Each time the old ballplayer said a name from his past, it was like he was opening a chocolate bar in foil, carefully unwrapping this delicious nostalgia.
“The catcher was Art McBride. Tom Robards was the first baseman. Second baseman was John Caulfield.”
It was 60 years ago.
“Shortstop was Walter Thoele. Third baseman was Jerry Jones. Ron Voss was the center fielder.”
And it was in 1960.
“Chris George played left field. Chris Werstein played right field. And pitcher? We had Larry Scoggins, who was exceptionally good.”
Sixty springs ago, in ’60, Beaumont High School won the Missouri state baseball title. Last team from the St. Louis Public High League to do so.
While on the phone, Darrell LaMar looked at the team picture in his yearbook.
“It’s in black and white,” said LaMar, 77. “But I can see it in color in my mind’s eye.”
Like old phone numbers, many of us don’t forget the lineups from our childhood, regardless of how good or bad the ballclub was. But this ballclub happened to be really good. The Beaumont Bluejackets, who could win a game with a bash or a bunt, drilled by their sergeant of a coach in practices.
“We won that title, as far as I’m concerned, because of coach Elliott’s attention to detail,” said Jim Anderson of Ray Elliott, a coach who’s enshrined in the Greater St Louis Amateur Baseball Hall of Fame. “The man never wasted a second. If you had 28-30 guys, no one was standing around at a practice. He was a master at that. . . .
“There were a lot of innovations coach had that were above and beyond what most players in high school would experience. For instance, all the guys in the starting lineup had individual steal signs, which would come from coach Elliott. He controlled everything. I never appreciated all the nuances and things until I went to coach some of my own kids.”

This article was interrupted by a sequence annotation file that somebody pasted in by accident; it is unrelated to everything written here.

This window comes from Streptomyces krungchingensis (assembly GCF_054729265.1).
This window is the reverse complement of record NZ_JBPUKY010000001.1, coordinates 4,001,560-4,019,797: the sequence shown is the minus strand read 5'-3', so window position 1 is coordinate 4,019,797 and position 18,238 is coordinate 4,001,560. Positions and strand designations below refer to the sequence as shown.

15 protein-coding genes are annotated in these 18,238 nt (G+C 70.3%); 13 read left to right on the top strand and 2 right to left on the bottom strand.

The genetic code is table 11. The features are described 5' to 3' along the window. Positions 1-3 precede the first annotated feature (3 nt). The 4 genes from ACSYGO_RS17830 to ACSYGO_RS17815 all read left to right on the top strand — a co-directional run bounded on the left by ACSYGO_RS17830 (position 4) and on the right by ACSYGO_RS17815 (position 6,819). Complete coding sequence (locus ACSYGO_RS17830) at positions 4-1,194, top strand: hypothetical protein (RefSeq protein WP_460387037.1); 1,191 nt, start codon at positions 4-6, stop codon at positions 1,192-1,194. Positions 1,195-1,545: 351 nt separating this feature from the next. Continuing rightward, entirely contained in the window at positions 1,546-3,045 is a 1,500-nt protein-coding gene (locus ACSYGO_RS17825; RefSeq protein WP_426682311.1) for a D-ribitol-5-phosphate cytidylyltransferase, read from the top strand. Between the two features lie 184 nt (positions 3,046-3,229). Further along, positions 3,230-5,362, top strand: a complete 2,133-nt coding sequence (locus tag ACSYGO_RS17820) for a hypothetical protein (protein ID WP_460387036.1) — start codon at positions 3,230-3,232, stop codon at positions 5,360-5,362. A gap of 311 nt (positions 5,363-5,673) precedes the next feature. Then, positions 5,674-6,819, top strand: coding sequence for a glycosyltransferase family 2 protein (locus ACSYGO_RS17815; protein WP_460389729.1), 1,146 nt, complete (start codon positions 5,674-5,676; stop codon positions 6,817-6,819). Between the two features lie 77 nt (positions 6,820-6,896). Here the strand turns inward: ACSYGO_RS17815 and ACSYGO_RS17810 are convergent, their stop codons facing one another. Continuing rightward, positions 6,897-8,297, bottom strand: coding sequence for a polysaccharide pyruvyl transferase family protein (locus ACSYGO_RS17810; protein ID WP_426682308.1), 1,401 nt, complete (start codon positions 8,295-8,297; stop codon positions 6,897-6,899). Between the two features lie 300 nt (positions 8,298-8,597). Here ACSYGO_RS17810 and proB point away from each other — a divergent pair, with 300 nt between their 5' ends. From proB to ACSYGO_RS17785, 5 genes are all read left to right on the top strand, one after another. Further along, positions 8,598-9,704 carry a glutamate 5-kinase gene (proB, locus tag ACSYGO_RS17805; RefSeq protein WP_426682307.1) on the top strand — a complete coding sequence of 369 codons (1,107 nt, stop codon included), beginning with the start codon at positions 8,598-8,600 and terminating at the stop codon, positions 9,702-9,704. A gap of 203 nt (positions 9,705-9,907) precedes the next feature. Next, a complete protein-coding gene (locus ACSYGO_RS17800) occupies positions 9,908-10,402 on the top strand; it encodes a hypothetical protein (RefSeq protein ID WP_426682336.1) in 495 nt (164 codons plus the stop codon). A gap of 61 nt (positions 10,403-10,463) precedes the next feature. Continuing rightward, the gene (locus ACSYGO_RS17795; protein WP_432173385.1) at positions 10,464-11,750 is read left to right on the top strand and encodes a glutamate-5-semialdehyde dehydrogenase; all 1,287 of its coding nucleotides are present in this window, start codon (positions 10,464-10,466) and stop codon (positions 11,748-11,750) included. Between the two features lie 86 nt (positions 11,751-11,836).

Beaumont is an integral part of St. Louis baseball history, but many of St. Louis’ biggest baseball aficionados don’t know Beaumont. The school closed in 2014. But the city schools used to have some of St. Louis’ best baseball talent, and Elliott’s Bluejackets won seven Public High League titles from 1944-1957. In 1950, Missouri began its state tournament. The Bluejackets won in 1956 and, yes, 1960.
Beaumont High, fittingly, was built on the corner of Natural Bridge and Vandeventer, the previous site of the Cardinals’ ballpark, Robison Field (1892-1920).
Elliott was the high school coach of a boy who became one of sports’ greatest leaders — Earl Weaver, the Hall of Fame Orioles manager. Roy Sievers played for Elliott — he won the American League rookie of the year in 1949. Lee Thomas played for him, too — he was an AL All-Star in 1962.
Elliott coached at Beaumont for two decades. When he passed away, in 2000, his son discovered a folded-up paper in his father’s wallet. As described in Ed Wheatley’s book, “Baseball in St. Louis – From Little Leagues to Major Leagues,” the paper listed the names of Elliott’s 53 players who signed pro contracts.
In the spring of ’60, the Bluejackets won it all, but they almost didn’t even get past sectionals. Playing rival Riverview, Beaumont was down 4-2 in the bottom of the final inning. Thoele singled and “a flurry of things followed,” Anderson said, “and as the dust settled, the game was tied (with) a runner on third — and still nobody out. And Art McBride’s comin’ up.
“He was our de facto captain, a senior. Our slugger. He put down his bats and Robards is coming up on deck, and he picks up about three bats. I was close to the on-deck circle, and McBride just stopped, looked at him and said: ‘You won’t need those.’”
A pretty great line.
And Robards indeed didn’t get to hit, but it probably didn’t happen the way you think.
McBride didn’t slug a homer; he bunted home the winning run in a squeeze play.
“Elliott had a theory,” LaMar said. “If we got a runner on third base with less than two out, you could almost always count on a squeeze play. He did that quite often — successfully.”
The title game was played at the famed Sportsman’s Park, though by then it was called Busch Stadium. It was Beaumont vs. Ladue.
“(Elliott) made the comment about the championship game,” LaMar recalled. “He said, ‘Ladue showed up in their Cadillacs and Lincolns and Beaumont showed up riding the streetcar and their bicycles.’”
The pitcher Scoggins battled the heat and the heat of the moment. Bluejackets teammate Ron Voss drove in two runs, one via a bunt. And Beaumont High School won it all, this time for the final time.
Sixty years ago, in ’60.
How do the memories make LaMar feel?
“They make me feel old,” he said with a laugh.
But they also make him feel young again.
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